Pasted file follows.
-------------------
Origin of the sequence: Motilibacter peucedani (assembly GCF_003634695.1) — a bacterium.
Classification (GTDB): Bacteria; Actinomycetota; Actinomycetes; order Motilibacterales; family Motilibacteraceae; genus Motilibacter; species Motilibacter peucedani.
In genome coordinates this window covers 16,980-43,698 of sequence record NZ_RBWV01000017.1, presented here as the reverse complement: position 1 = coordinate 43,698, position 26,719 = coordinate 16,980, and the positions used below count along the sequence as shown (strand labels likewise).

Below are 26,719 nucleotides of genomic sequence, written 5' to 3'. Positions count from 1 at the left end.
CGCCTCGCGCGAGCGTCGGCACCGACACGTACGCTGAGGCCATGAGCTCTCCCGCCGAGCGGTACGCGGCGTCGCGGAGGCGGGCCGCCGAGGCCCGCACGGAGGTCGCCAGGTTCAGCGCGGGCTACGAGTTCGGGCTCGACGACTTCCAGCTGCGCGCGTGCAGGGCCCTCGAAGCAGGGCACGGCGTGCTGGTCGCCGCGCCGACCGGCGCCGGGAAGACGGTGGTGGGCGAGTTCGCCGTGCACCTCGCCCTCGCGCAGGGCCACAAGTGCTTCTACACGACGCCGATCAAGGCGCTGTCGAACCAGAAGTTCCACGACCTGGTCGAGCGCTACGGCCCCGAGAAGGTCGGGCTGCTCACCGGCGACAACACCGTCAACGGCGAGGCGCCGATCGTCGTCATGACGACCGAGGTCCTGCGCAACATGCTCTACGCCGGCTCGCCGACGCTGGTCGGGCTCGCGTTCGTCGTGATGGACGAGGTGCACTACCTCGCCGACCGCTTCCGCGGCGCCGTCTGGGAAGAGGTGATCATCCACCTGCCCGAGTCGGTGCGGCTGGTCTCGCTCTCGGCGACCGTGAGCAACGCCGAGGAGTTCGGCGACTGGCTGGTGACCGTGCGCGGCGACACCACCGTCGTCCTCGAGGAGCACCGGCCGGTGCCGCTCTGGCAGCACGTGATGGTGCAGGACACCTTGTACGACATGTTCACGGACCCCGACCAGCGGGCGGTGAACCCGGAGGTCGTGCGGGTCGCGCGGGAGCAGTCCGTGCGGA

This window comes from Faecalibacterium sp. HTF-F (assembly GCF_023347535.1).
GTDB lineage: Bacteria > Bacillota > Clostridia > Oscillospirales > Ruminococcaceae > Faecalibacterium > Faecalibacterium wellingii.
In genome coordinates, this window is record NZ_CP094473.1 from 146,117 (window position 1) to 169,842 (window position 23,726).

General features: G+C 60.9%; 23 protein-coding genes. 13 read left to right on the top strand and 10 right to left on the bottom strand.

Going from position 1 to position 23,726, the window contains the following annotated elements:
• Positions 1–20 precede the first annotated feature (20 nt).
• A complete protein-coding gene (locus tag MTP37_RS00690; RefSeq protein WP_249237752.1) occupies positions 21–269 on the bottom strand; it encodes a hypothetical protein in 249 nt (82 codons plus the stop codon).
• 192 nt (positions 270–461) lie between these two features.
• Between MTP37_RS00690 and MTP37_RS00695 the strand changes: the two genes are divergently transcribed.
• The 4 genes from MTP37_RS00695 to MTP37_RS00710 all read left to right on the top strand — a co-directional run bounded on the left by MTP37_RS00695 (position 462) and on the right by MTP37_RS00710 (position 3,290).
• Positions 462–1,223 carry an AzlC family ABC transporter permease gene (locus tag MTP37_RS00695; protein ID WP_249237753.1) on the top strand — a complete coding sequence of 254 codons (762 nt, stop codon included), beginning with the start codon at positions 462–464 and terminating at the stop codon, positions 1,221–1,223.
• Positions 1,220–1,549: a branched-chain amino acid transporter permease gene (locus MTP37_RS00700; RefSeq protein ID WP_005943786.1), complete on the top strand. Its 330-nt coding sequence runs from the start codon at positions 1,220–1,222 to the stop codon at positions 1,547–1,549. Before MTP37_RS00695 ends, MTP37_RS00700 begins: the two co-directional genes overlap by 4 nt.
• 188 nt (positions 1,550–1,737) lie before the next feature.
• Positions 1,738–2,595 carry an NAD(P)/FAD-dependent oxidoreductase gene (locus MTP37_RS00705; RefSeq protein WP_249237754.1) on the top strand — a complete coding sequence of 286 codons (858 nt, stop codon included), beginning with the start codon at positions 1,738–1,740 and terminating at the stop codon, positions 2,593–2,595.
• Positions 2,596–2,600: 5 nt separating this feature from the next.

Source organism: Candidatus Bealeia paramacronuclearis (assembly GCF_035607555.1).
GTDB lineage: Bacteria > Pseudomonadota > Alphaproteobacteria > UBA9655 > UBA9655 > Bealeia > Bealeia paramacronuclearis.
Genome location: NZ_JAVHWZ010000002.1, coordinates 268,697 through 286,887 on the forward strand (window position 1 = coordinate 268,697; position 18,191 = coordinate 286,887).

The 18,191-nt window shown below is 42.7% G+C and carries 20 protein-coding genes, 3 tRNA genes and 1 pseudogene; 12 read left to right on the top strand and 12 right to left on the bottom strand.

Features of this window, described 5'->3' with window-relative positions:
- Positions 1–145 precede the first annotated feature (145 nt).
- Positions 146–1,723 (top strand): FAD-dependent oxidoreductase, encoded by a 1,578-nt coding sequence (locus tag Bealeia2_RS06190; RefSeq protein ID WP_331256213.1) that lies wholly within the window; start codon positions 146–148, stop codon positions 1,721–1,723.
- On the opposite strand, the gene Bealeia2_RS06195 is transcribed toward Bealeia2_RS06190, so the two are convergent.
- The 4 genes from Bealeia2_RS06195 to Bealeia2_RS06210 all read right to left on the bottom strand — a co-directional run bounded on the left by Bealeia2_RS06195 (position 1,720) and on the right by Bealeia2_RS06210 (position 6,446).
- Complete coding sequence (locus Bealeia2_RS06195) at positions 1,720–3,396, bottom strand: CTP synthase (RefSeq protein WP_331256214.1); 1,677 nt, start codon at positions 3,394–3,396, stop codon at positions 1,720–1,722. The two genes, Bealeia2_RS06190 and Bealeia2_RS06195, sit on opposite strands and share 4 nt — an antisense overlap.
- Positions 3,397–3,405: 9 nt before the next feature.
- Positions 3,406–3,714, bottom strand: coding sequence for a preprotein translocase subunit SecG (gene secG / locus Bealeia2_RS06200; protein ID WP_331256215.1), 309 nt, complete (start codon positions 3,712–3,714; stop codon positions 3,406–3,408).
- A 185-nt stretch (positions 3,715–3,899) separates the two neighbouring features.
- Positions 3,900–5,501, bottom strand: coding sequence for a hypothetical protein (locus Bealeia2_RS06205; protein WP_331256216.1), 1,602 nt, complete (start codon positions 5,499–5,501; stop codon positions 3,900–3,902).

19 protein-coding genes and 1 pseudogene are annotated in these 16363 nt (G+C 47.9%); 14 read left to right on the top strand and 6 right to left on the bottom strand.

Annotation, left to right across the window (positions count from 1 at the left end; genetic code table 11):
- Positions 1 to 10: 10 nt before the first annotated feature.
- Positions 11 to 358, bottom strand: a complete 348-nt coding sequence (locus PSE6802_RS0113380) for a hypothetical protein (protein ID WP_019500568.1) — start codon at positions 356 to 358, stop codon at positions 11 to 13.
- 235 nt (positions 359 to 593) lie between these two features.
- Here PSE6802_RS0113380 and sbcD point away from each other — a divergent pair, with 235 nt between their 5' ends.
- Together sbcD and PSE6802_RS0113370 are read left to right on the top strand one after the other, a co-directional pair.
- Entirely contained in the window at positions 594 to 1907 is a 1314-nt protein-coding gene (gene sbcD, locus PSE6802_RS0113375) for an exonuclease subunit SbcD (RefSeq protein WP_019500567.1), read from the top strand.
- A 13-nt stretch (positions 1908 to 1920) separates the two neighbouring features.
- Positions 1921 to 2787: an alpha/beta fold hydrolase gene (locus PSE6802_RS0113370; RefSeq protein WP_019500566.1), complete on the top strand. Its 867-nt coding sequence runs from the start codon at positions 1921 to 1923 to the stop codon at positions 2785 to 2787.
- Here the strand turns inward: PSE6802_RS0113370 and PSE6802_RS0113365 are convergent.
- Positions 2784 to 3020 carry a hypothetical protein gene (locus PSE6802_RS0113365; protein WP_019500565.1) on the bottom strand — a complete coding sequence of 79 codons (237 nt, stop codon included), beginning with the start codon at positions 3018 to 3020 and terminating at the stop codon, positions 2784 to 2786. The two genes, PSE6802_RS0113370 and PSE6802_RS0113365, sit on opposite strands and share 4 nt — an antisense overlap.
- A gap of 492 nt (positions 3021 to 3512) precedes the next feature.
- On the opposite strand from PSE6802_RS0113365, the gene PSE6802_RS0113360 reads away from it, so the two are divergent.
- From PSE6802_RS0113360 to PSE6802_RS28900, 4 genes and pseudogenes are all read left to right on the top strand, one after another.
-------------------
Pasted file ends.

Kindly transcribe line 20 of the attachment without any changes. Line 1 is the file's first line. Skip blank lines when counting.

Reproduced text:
• Positions 2,596–2,600: 5 nt separating this feature from the next.